when capital was scarce and ex
pensive, public works were requir
ed for transporting the products of
the Slate to market, public debts
were probably unavoidable. But
tbe time, I behove, has come when
not only the State, but all of its su
bordinate divisions ought to be tor
bidden to incur debt. The same
rn'e on this subject ought to be ap
plied to local authorities which the
Constitution applies to the State
Legislature. Experience has prov
ed that tbe power to contract debt
is as liable to abuse by focal boards
as it is by the General Assembly:
If it is important to the people tnat
the State should be free from debt,
t is elso important that its munici
pal divisions should not have power
to oppress them with the burden of
local indebtedness.. " . .
Fixed Salaries for all Officials.
It would promote an economical
administration of the laws if all of
ficers, State, Couaty, and Munici
pal, including the' members of the
Legislature, were paid fixed salar
Under the existing laws, a part of
the public officers are paid by fees,
and a part by fixed annual salaries
er by a per diem allowance. The
result is great inequality and injus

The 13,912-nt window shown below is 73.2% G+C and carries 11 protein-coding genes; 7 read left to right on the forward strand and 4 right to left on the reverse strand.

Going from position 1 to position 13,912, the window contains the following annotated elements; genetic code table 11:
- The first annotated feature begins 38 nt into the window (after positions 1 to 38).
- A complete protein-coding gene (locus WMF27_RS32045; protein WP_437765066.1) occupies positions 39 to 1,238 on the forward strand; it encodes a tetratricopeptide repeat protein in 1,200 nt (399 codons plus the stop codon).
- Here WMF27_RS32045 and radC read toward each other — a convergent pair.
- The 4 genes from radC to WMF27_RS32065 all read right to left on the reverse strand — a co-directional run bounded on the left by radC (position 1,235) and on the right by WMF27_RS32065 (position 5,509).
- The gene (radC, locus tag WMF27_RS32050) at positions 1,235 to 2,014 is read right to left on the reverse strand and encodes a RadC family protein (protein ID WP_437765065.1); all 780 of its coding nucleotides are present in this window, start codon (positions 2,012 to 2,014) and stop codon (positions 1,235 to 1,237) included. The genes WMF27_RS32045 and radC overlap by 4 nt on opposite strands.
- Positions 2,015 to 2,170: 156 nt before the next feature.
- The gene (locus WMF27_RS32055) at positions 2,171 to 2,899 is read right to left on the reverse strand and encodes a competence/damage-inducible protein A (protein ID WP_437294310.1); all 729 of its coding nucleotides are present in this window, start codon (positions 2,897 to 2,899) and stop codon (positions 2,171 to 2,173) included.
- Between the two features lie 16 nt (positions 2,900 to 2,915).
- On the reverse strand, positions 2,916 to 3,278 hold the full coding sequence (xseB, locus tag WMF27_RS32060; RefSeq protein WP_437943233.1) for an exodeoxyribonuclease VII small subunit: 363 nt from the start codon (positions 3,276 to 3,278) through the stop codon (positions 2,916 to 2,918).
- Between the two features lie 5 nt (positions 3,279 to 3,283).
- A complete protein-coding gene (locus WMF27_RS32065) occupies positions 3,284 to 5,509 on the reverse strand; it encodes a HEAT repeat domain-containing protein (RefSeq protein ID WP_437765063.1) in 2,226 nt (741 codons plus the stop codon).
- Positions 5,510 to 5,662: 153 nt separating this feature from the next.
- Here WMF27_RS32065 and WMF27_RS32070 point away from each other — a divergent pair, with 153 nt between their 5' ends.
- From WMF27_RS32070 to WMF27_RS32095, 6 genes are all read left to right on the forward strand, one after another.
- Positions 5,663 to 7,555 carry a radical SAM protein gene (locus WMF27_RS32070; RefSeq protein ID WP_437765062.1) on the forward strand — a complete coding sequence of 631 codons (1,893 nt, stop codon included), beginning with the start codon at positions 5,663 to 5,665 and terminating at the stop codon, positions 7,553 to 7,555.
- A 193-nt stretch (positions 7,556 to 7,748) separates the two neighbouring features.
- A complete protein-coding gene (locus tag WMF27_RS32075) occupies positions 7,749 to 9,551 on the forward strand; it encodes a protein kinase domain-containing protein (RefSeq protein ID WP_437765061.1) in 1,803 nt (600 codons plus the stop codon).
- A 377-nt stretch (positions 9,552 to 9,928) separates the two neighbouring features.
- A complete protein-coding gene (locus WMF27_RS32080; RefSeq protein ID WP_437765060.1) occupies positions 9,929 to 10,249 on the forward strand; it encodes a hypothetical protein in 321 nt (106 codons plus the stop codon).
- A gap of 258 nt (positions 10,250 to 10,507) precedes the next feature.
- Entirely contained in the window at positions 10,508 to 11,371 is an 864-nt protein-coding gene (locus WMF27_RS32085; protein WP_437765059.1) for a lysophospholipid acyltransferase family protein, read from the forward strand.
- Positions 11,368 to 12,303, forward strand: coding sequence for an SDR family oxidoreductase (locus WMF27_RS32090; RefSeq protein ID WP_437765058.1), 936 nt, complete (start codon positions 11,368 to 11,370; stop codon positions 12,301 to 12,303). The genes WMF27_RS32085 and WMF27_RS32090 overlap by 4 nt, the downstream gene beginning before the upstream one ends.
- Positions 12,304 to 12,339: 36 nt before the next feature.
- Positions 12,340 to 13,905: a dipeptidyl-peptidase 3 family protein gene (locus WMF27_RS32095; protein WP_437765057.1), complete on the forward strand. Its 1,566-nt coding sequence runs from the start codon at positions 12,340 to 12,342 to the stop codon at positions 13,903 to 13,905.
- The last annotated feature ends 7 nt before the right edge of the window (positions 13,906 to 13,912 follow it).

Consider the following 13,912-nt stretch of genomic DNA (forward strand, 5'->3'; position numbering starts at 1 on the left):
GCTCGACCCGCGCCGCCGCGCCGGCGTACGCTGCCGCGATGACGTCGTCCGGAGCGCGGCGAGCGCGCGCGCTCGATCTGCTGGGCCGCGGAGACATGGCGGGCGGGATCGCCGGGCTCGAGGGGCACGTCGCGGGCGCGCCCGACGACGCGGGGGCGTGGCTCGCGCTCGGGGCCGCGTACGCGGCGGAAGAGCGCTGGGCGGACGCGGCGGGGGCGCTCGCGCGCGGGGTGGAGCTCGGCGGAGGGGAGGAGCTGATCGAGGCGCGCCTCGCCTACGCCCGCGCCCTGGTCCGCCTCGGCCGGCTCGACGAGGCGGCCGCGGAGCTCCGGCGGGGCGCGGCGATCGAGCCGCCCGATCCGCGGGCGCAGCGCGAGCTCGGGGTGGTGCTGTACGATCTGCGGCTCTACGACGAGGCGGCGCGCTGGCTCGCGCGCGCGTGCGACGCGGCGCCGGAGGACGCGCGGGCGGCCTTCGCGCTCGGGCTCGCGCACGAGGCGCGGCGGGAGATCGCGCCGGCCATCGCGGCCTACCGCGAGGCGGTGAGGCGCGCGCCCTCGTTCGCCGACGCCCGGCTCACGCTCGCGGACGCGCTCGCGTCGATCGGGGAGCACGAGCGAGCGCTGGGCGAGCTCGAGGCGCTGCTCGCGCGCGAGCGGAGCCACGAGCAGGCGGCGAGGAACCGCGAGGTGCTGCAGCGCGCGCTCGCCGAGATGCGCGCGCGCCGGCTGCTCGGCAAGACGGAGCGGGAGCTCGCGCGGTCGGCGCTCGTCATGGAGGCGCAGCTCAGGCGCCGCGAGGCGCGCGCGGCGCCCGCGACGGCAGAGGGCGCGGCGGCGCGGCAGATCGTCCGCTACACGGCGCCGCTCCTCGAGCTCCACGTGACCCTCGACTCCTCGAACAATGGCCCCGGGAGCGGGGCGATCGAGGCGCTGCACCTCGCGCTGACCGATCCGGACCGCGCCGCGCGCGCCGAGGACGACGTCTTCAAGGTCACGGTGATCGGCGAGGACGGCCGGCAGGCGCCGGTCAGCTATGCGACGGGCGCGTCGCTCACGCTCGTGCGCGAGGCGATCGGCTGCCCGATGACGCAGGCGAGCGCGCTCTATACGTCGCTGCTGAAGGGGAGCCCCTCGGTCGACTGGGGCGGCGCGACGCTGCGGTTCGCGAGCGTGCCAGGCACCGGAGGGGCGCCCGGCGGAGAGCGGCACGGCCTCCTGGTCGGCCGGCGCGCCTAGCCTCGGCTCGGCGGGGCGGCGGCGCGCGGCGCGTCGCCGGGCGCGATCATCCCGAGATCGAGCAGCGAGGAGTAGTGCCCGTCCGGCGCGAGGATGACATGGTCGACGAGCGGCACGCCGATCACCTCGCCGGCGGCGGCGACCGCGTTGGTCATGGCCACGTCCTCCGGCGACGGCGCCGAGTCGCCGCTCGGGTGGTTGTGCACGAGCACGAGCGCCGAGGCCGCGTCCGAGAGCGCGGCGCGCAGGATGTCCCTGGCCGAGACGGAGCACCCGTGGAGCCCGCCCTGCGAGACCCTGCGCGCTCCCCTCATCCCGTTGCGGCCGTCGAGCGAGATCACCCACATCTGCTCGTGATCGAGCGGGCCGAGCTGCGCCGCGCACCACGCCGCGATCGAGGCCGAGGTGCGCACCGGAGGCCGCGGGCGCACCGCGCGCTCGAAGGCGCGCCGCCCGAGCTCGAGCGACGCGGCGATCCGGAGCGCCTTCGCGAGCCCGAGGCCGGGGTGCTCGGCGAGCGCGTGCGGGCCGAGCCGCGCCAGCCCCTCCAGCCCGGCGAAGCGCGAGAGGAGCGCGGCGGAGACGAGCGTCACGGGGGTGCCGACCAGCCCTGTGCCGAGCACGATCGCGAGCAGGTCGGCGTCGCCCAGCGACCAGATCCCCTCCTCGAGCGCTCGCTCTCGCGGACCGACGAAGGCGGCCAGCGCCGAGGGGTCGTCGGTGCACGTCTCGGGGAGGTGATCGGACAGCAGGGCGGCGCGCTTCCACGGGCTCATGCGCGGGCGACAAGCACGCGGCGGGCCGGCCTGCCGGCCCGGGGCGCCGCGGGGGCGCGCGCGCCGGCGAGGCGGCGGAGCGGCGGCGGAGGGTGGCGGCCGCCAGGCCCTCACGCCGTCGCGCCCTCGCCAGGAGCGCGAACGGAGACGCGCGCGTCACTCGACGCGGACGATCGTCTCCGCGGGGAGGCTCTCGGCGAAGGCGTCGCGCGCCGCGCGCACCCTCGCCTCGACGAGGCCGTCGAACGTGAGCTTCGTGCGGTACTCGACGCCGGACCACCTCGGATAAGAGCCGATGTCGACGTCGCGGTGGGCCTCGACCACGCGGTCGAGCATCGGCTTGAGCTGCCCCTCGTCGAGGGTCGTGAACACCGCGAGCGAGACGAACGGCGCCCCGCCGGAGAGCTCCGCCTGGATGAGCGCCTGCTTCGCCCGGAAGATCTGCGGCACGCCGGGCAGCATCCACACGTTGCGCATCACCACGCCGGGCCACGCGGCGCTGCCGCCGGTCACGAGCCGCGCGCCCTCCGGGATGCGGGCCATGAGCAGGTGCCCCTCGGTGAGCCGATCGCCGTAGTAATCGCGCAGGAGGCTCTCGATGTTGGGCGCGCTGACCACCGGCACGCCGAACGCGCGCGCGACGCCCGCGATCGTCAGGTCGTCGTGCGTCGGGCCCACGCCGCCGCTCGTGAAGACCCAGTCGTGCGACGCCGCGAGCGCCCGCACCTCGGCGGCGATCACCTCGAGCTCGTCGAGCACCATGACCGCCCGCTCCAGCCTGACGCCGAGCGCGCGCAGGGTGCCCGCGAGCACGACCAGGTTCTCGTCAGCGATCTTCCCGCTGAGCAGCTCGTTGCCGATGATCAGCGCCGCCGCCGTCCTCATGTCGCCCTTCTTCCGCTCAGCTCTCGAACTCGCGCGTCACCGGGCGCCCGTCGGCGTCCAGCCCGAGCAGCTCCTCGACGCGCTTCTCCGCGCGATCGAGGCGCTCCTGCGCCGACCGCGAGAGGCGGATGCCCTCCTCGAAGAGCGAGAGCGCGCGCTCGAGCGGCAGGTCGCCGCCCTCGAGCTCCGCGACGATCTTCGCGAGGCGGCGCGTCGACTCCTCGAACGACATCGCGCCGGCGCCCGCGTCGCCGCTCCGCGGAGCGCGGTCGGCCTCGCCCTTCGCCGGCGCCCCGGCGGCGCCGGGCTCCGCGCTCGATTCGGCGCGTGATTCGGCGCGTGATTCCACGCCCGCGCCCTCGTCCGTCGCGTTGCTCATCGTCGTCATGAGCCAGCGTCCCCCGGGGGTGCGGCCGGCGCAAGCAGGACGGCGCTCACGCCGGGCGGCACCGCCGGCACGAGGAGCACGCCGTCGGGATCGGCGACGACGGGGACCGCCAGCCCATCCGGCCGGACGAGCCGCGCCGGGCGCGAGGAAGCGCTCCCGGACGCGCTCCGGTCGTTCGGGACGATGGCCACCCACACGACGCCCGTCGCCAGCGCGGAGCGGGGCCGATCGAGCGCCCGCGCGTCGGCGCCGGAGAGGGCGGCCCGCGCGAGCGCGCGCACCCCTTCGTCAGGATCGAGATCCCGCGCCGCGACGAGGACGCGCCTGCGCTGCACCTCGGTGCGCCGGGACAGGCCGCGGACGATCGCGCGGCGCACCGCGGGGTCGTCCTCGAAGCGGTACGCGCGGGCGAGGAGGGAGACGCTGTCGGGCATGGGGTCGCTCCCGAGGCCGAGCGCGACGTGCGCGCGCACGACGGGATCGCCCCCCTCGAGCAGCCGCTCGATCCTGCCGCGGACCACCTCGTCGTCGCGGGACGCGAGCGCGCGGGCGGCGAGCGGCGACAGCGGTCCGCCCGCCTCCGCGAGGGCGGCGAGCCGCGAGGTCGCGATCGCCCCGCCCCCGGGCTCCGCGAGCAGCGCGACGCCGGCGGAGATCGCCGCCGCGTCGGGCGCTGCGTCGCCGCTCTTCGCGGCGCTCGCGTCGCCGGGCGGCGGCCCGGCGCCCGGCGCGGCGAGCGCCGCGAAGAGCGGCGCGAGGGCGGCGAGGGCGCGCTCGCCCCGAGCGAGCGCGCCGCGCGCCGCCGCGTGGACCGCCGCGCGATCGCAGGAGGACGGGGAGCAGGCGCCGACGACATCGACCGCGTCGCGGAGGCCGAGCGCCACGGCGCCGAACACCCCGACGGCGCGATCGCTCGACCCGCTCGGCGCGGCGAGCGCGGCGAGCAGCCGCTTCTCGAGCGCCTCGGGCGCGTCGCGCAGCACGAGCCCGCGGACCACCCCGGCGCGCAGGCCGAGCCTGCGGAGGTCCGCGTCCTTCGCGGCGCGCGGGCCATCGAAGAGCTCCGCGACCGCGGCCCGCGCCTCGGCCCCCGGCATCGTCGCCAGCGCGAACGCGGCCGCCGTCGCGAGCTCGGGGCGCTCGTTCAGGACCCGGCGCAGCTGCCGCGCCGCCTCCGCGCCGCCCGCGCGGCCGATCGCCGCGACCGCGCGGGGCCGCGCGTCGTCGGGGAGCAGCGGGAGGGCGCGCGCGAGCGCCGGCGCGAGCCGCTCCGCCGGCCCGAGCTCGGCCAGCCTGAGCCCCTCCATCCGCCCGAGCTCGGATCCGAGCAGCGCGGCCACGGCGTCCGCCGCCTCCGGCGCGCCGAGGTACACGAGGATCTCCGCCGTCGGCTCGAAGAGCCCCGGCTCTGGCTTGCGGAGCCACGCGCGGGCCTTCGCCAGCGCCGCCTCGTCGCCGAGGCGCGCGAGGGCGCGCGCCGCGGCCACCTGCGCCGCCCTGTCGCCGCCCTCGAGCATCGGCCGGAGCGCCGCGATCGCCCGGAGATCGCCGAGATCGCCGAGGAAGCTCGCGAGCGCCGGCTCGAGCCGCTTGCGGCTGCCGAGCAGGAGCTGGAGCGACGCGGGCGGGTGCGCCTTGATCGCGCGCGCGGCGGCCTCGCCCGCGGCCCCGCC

tice. Many of those who are paid
by fcos receive a compensation out
of all proportion to the services ren
dered. Others are paid salaries
wholly inadequate. For example,
many County officers, and some Ci
ty officers, receive greater compen-
sation than the Judges of the Su
preme Court of the State. Tbe sal
aries paid to the Judges ought to
be increased ; the amount paid to
many other officers ought to be re
ducod. To do justice, system of
fixed salaries, without fees or per.
quisites, should be adopted. The
people of Ohio will without ques
tion, sustain an increase ol tbe sala
ries of Judges and of other officer
who are now inadequately paid
Bat it can probably best be done ss
a part of a system which would pre
vent tho payment to public officers
of enormous sums by means of fees
and perquisites. To remove all
ground of complaint, on account of
i!ijntico to presont incumbents, the
new system should apply only to
lhon elected alter ita adoption.
Revision of Sates of Taxation.
In addition toP considerations a!
ready presented in favor of a revis